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2 minute read

National road fatality data shows that December has consistently been the worst time of the year for road trauma. With countless families affected during what is supposed to be the most wonderful time of the year, we must remember that the aftermath of road trauma is painful and everlasting.

Contributing to over 90% of fatal crashes, speeding, drink and drug driving, fatigue, seatbelt/helmet misuse and distraction make up the Five Fatal Factors. These crash factors do not vary greatly between holiday and non-holidays periods.

However, there are different circumstances and crash risk factors during the holidays. Crashes caused by intoxicated driving, fatigue and seatbelt misuse – three of the Five Fatal Factors – increase during holiday periods.

This can be linked to a decrease in work-related travel and an increase in private travel. There are also increased family gatherings and celebrations meaning more long-distance travel, usually on unfamiliar roads, as well as more drinking. Alcohol and intoxication also lead to increased risk-taking behaviours.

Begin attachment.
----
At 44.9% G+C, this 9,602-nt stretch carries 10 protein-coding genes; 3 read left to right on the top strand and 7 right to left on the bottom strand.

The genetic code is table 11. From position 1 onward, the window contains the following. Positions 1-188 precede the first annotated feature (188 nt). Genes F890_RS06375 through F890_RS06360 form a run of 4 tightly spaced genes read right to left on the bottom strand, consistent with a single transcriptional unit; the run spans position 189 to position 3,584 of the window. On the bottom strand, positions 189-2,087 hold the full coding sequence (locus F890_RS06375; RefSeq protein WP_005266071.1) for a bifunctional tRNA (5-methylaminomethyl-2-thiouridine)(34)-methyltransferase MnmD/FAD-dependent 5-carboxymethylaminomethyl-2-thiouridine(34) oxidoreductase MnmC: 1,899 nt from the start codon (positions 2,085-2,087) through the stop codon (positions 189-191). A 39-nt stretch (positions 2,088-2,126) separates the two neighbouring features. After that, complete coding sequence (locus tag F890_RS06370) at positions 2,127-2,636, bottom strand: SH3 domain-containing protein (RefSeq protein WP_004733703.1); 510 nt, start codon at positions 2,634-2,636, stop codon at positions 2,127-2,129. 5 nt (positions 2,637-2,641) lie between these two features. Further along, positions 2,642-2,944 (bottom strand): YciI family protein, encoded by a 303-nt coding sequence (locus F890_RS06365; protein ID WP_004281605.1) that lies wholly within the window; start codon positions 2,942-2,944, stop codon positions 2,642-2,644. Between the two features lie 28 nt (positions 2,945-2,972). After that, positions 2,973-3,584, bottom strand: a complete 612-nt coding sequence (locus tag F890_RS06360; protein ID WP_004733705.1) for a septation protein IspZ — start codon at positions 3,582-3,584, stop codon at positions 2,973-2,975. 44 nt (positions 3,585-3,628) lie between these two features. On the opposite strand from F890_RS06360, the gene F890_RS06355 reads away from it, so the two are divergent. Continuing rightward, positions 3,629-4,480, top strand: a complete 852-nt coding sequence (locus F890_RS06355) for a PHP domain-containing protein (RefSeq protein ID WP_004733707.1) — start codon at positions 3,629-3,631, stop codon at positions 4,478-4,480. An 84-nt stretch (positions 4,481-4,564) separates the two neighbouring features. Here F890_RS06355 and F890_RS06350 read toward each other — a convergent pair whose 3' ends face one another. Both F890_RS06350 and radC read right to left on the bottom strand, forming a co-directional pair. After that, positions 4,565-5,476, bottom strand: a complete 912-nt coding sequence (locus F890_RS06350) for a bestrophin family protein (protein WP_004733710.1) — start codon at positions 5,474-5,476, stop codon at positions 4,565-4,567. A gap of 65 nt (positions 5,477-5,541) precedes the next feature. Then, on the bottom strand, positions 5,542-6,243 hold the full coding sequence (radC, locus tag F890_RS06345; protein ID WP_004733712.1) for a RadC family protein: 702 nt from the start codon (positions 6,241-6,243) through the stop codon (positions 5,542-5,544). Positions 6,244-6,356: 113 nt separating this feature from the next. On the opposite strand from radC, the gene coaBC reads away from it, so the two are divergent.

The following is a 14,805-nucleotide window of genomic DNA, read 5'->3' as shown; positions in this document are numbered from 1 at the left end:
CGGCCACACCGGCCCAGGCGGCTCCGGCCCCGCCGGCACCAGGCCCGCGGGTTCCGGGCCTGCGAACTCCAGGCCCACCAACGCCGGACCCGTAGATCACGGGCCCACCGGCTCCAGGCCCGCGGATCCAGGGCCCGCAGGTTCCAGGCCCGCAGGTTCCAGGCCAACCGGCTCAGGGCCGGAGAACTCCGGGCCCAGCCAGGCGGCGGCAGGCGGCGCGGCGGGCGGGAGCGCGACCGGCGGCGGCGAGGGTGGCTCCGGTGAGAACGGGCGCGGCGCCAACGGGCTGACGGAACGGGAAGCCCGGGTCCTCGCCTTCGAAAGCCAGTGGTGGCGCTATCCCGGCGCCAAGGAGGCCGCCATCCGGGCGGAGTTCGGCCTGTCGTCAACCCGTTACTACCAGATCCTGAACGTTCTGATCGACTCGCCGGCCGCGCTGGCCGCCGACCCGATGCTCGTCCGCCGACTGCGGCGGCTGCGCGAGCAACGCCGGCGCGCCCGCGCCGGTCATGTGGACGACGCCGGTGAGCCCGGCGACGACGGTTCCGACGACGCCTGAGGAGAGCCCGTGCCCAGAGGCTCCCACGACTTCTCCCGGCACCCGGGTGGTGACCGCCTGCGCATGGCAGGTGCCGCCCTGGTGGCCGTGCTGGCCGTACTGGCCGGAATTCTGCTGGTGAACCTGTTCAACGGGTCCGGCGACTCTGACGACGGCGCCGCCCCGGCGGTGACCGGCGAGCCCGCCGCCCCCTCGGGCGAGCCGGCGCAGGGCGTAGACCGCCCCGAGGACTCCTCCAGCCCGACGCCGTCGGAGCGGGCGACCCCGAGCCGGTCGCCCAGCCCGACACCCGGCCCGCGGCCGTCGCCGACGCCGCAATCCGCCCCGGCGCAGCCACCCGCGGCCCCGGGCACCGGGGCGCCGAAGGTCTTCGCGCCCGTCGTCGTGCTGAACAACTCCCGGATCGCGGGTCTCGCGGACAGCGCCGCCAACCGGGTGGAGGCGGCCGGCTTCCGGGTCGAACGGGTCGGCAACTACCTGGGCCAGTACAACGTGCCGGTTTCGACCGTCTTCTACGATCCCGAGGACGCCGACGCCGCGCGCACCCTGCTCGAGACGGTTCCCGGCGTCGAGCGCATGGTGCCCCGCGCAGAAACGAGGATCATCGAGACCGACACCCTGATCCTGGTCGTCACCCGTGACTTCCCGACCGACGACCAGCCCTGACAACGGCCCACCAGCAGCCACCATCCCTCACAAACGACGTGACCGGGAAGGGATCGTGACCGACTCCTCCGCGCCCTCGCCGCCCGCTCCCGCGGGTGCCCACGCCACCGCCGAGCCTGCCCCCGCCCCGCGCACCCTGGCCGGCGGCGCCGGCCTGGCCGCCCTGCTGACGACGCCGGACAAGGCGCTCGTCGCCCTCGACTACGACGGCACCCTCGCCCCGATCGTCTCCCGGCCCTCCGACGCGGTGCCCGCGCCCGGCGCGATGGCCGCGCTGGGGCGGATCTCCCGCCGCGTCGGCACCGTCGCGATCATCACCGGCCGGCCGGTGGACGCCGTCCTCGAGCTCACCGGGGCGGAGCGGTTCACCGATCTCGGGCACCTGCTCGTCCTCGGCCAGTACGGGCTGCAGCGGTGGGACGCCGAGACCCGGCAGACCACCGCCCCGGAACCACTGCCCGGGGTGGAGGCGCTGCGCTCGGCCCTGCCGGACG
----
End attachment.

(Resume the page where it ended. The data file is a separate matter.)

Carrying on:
Single vehicle crashes and crashes occurring on roads with speeds of 100km/h and above also see a rise during the holidays. While the majority of vehicle crashes in rural areas still involve locals, there is an increase in fatal crashes involving metropolitan drivers in rural areas when compared to non-holiday periods.

Drivers who are used to driving on city roads are travelling in rural and regional areas, but they are not used to long trips and the different driving conditions on country roads.

In contrast, there are a lower number of heavy trucks involved in fatal crashes – likely due to the decrease in work-related travel. Moreover, while there is a higher proportion of driver and passenger deaths during December, there are fewer cyclist, pedestrian and motorcyclist fatalities.

Ultimately, there is a ‘re-balancing’ of risk factors during holiday periods making it dangerous for road users, especially drivers and passengers.

Some tips to ensure you and your loved ones arrive safely during this festive season:

  • Avoid driving intoxicated by having a plan B
  • Get enough rest between trips so you don’t drive tired
  • Plan out and check your route beforehand
  • Stay calm and assess your options if you come into an unexpected situation, like a roadblock
  • Have patience and remember that everyone on the road, like you, wants to spend precious time with their families
  • Always adhere to road rules – don’t speed, put distractions away and always wear your seatbelt or helmet.

Road safety is a community effort and there’s no better time to come together as a community than now. No family should have to experience the loss of a loved one, especially during Christmas.

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